From the time he first picked up a copy of Led Zeppelin's The Song Remains the Same as a teenager, Corbin Reiff has been obsessed with music and guitar in particular. Originally from Sacramento, CA, Corbin joined the U.S. Army after graduating High School and spent five years in uniform including one year overseas in Iraq in 2009. After getting out Corbin has spent the last few years as a working music writer in the Seattle area where he lives with his wife Jenna and his two dogs, Hendrix and Page.
For players looking to start down a career path that never takes them away from their first love, the Guitar Craft Program offers a foundational education that can open a lot of doors—no previous experience required.
The expansive DVD package comes with roughly 13 hours of footage including four different shows, with four different band configurations, using four different setlists in four separate venues around London.
The beloved shredder reveals how his band Dream Theater stays the course: by practicing always and playing from the heart. He also tells us why his 13th Music Man signature model guitar is his most cutting-edge collaboration to date.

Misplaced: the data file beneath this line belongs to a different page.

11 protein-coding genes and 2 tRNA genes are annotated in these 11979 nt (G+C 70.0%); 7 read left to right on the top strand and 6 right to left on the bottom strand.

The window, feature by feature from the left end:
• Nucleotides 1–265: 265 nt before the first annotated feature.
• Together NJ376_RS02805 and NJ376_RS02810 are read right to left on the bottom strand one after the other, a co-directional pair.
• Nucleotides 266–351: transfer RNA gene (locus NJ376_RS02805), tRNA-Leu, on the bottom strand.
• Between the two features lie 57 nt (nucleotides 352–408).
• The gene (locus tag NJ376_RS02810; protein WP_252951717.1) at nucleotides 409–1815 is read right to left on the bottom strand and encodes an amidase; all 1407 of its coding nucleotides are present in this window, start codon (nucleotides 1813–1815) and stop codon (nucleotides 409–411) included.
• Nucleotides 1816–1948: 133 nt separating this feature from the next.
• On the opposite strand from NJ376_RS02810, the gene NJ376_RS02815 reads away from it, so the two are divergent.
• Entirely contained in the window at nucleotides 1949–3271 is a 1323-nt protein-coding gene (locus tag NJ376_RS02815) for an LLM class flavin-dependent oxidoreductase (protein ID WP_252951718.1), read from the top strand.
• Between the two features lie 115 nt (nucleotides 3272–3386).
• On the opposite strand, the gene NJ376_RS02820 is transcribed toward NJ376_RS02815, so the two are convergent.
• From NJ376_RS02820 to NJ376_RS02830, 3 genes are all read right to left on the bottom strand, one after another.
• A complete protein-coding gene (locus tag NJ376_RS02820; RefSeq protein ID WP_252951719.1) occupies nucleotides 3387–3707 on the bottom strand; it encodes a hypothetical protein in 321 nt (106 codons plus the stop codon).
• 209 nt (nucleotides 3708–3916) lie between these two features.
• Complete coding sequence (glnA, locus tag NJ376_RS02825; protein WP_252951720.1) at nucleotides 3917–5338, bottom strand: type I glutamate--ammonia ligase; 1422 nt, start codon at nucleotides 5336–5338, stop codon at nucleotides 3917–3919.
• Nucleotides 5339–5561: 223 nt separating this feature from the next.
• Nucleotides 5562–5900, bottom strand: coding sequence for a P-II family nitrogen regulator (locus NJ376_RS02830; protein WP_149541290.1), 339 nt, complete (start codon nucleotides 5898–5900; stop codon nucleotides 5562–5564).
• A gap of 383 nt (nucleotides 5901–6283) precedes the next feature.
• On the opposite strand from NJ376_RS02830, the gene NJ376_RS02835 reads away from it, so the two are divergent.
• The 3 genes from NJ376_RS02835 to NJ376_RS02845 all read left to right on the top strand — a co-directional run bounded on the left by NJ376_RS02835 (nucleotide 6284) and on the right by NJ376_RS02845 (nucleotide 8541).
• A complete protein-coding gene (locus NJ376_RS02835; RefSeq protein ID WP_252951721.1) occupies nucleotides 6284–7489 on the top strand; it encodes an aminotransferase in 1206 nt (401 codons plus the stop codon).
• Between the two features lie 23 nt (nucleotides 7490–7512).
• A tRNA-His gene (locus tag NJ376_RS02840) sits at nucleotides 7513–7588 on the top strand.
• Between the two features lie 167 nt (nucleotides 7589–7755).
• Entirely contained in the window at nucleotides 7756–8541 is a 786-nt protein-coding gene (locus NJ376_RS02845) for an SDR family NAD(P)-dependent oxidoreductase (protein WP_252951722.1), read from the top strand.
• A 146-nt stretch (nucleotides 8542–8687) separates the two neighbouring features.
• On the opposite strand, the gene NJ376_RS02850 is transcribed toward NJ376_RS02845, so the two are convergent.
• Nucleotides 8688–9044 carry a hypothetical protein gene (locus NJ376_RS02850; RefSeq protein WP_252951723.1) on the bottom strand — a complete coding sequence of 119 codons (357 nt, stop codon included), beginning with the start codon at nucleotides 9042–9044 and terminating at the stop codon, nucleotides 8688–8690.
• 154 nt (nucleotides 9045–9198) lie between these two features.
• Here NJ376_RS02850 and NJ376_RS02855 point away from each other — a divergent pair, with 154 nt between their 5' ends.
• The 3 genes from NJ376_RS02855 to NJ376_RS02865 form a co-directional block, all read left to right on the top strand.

From humble beginnings of making two pedals a day to nearly 10,000 units in 2012, Josh Heath Scott stays true to his goal of turning out accessible, handbuilt pedals for the people—with a picture of your grandma’s face, if you want.
Punk pioneer James Williamson discusses the Stooges seminal years and why, after a 30-year hiatus, he dusted off his Les Paul Custom, left his Silicon Valley career, and helped his old friends bring new life to the band—including on their latest LP, "Ready to Die."
Heart’s Nancy Wilson talks about the jitters of performing for Led Zeppelin and the President of the United States, being inducted into the Rock and Roll Hall of Fame, and how her journey to the pantheon of rock gods started when she and sister Ann saw the Beatles in 1966.
Randall Smith’s amps have given voice to some of the biggest
names in music—from Santana to Metallica, Dream Theater,
and now Sir Paul McCartney—and, in the process, they’ve
revolutionized the entire concept of amplified tone.
Grown-up blues wunderkind Joe Bonamassa dishes on why he’s done with Black Country Communion, his latest tone toys—a ’51 Tele and a ’58 Gibson amp—and how he keeps fans guessing with projects like his new acoustic and funk-jazz discs.
On PremierGuitar.com, "Sponsored Content" refers to articles, videos, or audio recordings that are produced or curated by an advertiser but that Premier Guitar is happy to share alongside our own editorial content due to the Sponsored Content’s educational, musical, or entertainment value. Sponsored Content is clearly labeled everywhere it appears, and Premier Guitar's editorial department has no involvement in its creation.